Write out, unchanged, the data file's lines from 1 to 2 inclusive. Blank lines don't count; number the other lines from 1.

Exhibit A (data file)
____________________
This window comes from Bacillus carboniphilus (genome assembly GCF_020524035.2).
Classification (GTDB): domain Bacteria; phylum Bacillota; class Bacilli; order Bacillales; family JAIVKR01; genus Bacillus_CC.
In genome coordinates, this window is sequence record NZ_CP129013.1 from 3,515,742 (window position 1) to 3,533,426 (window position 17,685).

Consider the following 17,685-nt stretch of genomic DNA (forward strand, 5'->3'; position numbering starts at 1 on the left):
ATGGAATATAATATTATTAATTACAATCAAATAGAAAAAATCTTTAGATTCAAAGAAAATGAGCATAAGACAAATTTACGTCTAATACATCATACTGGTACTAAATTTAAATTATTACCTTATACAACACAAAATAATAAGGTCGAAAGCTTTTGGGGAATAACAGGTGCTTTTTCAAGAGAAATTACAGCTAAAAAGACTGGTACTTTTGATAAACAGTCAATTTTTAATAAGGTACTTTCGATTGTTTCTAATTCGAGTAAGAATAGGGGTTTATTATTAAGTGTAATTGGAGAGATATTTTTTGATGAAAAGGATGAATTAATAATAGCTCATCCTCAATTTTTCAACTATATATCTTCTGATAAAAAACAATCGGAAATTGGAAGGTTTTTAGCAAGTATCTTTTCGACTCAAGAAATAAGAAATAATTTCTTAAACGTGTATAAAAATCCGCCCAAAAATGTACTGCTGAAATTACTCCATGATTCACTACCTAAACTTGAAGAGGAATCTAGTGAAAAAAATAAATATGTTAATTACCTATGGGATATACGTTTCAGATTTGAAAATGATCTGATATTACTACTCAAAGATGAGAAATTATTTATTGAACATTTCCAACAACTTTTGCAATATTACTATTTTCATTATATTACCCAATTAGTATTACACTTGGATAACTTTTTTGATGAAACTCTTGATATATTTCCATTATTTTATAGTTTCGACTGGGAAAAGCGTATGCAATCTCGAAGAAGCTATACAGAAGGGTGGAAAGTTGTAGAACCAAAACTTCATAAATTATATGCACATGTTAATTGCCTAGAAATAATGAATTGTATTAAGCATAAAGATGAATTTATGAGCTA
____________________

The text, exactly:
This window comes from Bacillus carboniphilus (genome assembly GCF_020524035.2).
Classification (GTDB): domain Bacteria; phylum Bacillota; class Bacilli; order Bacillales; family JAIVKR01; genus Bacillus_CC.